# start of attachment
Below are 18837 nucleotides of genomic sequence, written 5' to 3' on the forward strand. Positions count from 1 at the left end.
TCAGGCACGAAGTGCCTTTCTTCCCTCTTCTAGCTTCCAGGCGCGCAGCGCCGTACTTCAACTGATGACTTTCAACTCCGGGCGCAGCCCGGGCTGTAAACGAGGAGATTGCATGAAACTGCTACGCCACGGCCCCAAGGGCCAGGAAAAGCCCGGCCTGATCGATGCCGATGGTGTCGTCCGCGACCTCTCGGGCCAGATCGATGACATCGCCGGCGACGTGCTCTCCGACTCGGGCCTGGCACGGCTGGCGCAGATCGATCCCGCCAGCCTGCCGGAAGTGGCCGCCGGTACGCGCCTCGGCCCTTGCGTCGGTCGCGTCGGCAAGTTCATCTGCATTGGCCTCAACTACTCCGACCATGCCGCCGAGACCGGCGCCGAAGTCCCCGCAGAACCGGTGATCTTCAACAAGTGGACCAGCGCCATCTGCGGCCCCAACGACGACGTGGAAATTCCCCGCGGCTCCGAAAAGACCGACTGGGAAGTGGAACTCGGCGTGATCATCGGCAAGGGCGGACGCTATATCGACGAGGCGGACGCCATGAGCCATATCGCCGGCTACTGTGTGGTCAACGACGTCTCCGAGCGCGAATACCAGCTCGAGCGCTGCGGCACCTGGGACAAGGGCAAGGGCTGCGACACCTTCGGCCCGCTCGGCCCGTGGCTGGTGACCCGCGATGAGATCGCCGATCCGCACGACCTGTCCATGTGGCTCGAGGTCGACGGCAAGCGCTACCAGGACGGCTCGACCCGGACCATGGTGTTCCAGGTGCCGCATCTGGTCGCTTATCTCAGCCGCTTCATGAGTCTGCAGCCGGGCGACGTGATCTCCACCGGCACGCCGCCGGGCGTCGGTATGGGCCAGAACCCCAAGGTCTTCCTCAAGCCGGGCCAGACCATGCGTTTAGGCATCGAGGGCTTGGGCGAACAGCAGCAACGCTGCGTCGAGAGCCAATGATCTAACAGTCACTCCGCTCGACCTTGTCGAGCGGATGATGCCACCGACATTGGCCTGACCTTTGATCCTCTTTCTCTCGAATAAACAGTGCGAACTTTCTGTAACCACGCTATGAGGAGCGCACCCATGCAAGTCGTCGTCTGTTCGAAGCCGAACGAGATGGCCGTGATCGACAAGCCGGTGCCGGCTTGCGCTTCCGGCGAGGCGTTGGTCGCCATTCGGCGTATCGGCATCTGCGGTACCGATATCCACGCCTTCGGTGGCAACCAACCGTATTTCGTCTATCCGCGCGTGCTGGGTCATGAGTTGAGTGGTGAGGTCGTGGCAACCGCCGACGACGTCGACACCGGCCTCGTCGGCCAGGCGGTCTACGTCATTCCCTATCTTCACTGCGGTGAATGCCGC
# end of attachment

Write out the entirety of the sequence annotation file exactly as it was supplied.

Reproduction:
Below are 18837 nucleotides of genomic sequence, written 5' to 3' on the forward strand. Positions count from 1 at the left end.
TCAGGCACGAAGTGCCTTTCTTCCCTCTTCTAGCTTCCAGGCGCGCAGCGCCGTACTTCAACTGATGACTTTCAACTCCGGGCGCAGCCCGGGCTGTAAACGAGGAGATTGCATGAAACTGCTACGCCACGGCCCCAAGGGCCAGGAAAAGCCCGGCCTGATCGATGCCGATGGTGTCGTCCGCGACCTCTCGGGCCAGATCGATGACATCGCCGGCGACGTGCTCTCCGACTCGGGCCTGGCACGGCTGGCGCAGATCGATCCCGCCAGCCTGCCGGAAGTGGCCGCCGGTACGCGCCTCGGCCCTTGCGTCGGTCGCGTCGGCAAGTTCATCTGCATTGGCCTCAACTACTCCGACCATGCCGCCGAGACCGGCGCCGAAGTCCCCGCAGAACCGGTGATCTTCAACAAGTGGACCAGCGCCATCTGCGGCCCCAACGACGACGTGGAAATTCCCCGCGGCTCCGAAAAGACCGACTGGGAAGTGGAACTCGGCGTGATCATCGGCAAGGGCGGACGCTATATCGACGAGGCGGACGCCATGAGCCATATCGCCGGCTACTGTGTGGTCAACGACGTCTCCGAGCGCGAATACCAGCTCGAGCGCTGCGGCACCTGGGACAAGGGCAAGGGCTGCGACACCTTCGGCCCGCTCGGCCCGTGGCTGGTGACCCGCGATGAGATCGCCGATCCGCACGACCTGTCCATGTGGCTCGAGGTCGACGGCAAGCGCTACCAGGACGGCTCGACCCGGACCATGGTGTTCCAGGTGCCGCATCTGGTCGCTTATCTCAGCCGCTTCATGAGTCTGCAGCCGGGCGACGTGATCTCCACCGGCACGCCGCCGGGCGTCGGTATGGGCCAGAACCCCAAGGTCTTCCTCAAGCCGGGCCAGACCATGCGTTTAGGCATCGAGGGCTTGGGCGAACAGCAGCAACGCTGCGTCGAGAGCCAATGATCTAACAGTCACTCCGCTCGACCTTGTCGAGCGGATGATGCCACCGACATTGGCCTGACCTTTGATCCTCTTTCTCTCGAATAAACAGTGCGAACTTTCTGTAACCACGCTATGAGGAGCGCACCCATGCAAGTCGTCGTCTGTTCGAAGCCGAACGAGATGGCCGTGATCGACAAGCCGGTGCCGGCTTGCGCTTCCGGCGAGGCGTTGGTCGCCATTCGGCGTATCGGCATCTGCGGTACCGATATCCACGCCTTCGGTGGCAACCAACCGTATTTCGTCTATCCGCGCGTGCTGGGTCATGAGTTGAGTGGTGAGGTCGTGGCAACCGCCGACGACGTCGACACCGGCCTCGTCGGCCAGGCGGTCTACGTCATTCCCTATCTTCACTGCGGTGAATGCCGC